Noor Salman, widow of Pulse nightclub gunman, found not guilty

Noor Salman, the widow of the gunman who killed 49 people at an Orlando nightclub in 2016, was found not guilty Friday of obstruction and aiding and abetting by attempting to provide material support to a terrorist organization.

Salman had faced up to life in prison if she was convicted. The charges she was acquitted of included lying to the FBI and aiding her husband in the attack.

The decision came on the third day of deliberations, after the jury convened for a total of 12 hours.

Omar Mateen killed 49 people in June 2016 at the Pulse nightclub, a gay club, in Orlando, Fla.

Omar Mateen killed 49 people in June 2016 at the Pulse nightclub, a gay club, in Orlando, Fla. (Reuters)

Salman's hands were shaking as she walked into the courtroom and she appeared extremely emotional when the verdict was announced. She had tears streaming down her face while she looked at her family and smiled.

On the other side of the courtroom, the families of the victims of the shooting sat stone-faced and silent.

WHAT TO KNOW ABOUT NOOR SALMAN

Salman’s family thanked the jurors, the judge and Salman's pro bono criminal defense team.

“We are so grateful to them and their verdict today,” a family spokesperson told reporters. “Noor can go home now to her son and pick up pieces from two years in jail.”

Chief John Mina of the Orlando Police Department released a statement on the verdict, saying "I believe in our criminal justice system and am grateful for the jury's hard work and thoughtful deliberations. Nothing can erase the pain we all feel about the senseless and brutal murders of 49 of our neighbors, friends, family members and loved ones."

He added: "Our community is strong, and the men and women of the Orlando Police Department stand ready to put themselves in harm's way to protect our residents and visitors."

Sheriff Jerry L. Demings of the Orange County Sheriff's Office said in a statement he was "disappointed" with the verdict.

"I am disappointed in the outcome of the trial and know that the victims and/or their families are more disappointed. This has been an emotional event for our community and many may feel that justice has not prevailed; however, the system of justice has spoken and we should look to the continued healing for the families and our entire community so that this event will not define us," Demings wrote.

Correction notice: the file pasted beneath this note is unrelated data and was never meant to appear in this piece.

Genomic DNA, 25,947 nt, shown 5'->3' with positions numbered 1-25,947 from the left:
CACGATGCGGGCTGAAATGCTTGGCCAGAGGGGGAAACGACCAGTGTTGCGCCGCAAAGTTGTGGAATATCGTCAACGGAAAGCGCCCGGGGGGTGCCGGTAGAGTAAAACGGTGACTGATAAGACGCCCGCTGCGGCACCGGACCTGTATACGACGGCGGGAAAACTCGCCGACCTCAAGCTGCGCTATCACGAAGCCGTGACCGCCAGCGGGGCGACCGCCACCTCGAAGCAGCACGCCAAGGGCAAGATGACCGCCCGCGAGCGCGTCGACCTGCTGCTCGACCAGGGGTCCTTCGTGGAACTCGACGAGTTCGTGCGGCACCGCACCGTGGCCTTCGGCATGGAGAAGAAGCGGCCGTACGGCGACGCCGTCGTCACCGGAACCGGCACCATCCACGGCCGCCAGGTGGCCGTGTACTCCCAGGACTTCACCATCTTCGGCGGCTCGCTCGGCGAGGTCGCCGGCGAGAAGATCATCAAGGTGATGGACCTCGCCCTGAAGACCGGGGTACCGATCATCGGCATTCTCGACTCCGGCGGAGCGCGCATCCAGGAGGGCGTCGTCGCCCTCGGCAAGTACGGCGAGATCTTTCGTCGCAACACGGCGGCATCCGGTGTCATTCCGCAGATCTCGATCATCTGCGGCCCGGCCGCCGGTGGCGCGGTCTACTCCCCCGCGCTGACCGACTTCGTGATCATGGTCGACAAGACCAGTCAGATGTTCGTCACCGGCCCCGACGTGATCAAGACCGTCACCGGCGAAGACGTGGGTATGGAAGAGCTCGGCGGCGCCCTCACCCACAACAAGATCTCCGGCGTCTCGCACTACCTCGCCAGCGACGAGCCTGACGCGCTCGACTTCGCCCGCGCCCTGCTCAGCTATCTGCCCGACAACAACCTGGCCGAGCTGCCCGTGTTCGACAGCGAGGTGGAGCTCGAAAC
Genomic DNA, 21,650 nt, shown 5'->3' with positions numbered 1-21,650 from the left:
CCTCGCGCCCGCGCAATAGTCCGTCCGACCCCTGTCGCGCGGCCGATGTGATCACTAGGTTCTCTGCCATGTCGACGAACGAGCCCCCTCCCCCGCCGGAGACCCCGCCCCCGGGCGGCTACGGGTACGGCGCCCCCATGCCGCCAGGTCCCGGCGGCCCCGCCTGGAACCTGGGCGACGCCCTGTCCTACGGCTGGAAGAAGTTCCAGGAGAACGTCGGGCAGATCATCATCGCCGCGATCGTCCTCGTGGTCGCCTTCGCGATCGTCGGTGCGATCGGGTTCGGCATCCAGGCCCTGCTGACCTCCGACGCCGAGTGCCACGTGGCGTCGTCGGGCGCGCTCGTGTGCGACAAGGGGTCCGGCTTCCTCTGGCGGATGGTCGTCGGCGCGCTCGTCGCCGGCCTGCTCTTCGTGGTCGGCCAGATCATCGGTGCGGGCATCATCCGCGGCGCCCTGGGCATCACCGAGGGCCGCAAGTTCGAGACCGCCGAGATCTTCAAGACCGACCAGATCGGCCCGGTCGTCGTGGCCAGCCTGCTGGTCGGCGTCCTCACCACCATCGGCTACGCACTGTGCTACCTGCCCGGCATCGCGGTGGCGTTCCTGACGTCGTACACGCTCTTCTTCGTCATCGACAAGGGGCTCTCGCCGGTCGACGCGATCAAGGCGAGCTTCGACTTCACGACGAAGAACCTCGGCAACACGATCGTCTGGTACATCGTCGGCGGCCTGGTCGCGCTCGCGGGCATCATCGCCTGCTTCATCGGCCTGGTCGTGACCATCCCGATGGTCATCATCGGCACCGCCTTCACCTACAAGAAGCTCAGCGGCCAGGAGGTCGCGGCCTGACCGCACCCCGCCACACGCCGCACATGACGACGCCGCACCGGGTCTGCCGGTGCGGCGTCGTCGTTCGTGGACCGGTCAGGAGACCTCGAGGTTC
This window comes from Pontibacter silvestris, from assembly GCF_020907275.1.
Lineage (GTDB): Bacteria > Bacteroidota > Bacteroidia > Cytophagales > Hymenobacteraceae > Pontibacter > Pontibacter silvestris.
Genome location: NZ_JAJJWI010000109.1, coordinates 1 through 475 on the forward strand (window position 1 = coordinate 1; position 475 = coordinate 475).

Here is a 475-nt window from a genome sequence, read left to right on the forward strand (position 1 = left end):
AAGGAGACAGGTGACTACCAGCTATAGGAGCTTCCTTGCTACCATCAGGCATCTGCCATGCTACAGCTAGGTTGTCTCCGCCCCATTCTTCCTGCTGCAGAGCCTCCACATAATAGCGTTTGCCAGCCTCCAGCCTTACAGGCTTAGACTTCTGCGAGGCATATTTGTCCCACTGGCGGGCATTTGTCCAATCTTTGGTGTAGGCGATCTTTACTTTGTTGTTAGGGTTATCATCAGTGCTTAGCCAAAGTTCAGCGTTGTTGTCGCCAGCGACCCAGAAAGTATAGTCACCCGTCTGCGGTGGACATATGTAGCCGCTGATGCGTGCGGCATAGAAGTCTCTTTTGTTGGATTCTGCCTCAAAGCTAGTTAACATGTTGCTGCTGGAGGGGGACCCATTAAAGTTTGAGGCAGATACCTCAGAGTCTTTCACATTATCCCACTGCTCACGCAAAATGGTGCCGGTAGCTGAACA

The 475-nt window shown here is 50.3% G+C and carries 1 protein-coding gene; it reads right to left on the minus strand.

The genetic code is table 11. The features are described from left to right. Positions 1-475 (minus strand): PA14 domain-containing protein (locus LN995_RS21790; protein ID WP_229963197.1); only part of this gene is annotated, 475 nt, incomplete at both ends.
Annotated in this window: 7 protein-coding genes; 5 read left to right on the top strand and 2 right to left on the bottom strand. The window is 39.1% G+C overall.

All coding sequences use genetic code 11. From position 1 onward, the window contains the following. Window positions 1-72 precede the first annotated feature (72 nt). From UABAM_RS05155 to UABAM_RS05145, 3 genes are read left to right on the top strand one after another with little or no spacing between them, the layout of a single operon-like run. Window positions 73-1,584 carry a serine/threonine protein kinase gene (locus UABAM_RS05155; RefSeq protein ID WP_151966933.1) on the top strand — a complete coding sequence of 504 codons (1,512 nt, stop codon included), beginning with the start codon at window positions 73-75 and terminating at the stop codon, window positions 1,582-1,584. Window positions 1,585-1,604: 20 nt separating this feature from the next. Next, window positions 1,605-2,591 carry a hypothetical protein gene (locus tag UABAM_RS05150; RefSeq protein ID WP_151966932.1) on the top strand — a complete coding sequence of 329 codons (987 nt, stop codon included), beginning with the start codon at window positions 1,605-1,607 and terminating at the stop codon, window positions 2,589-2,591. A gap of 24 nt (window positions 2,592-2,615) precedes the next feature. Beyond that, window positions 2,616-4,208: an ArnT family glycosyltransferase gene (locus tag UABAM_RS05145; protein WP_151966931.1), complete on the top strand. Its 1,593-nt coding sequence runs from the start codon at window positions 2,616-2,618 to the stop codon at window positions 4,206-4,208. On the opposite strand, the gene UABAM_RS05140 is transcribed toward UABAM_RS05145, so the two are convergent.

onePULSE Foundation, a fund created by the owners of the nightclub, told Fox News in a statement the verdict "cannot and will not divide us."

"This verdict cannot and will not divide us. The survivors, families, and first responders as well as the community of Orlando and everyone around the world must now focus on the work ahead of us," the foundation's founder, Barbara Poma, wrote. "It will be difficult, but we will focus now on healing, and we will continue to work to help communities emerge from violence and hate. It is as important today as it was 21 months ago."

Prosecutors had argued Salman and her husband, Omar Mateen, scouted out potential targets to attack together -- including Disney World's shopping and entertainment complex -- and she knew he was buying ammunition for his AR-15 in preparation for a jihadi-inspired attack. In the end, Mateen chose Pulse, a gay nightclub, for the deadly shooting on June 12, 2016.

Seddique Mir Mateen, father of Omar Mateen, was an FBI informant for years.

Seddique Mir Mateen, father of Omar Mateen, was an FBI informant for years. (AP)

Since the beginning, Salman claimed she had nothing to do with the massacre. Prosecutors relied mostly on a confession the widow gave to the FBI just hours after the rampage when she admitted she knew about Mateen "acquiring weapons, watching Islamic State videos and discussing possible locations in apparent preparation" for the attack, The New York Times reported.

Salman's defense attorneys argued Salman's statement was a "false confession" because her lawyers were not present. She was questioned by the FBI for more than 11 hours. The jury did not hear Salman's statements to the FBI because the agent, Ricardo Enriquez, did not record them, the Orlando Sentinel reported.

Defense attorneys described Salman, who was born in California to Palestinian parents, as a simple woman with a low IQ. She was abused by her husband, who cheated on her with other women and concealed much of his life from her, they said.

Attorney Charles Swift said there was no way Salman knew that Mateen would attack the Pulse nightclub because even he didn't know he would attack the nightclub until after he went to the Disney Springs complex.

During the trial, prosecutors said Salman advised Mateen to lie to his mother when she inquired of his whereabouts on the night of the shooting. They said Mateen, who was born in New York to Afghani parents, intended to attack Disney World's shopping and entertainment complex by hiding a gun in a stroller but became spooked by police and instead chose the gay club as his target.

Mateen, who had pledged allegiance to the Islamic State group, was killed by police in the hours after the Pulse shooting.

Earlier this week, defense attorneys asked the judge for a mistrial after they found out that Mateen's father had been an FBI informant for years. The judge rejected the request, saying the trial was about Salman, not Mateen's father.

Salman did not testify in her defense.

Fox News' Terace Garnier, Allie Raffa and the Associated Press contributed to this report.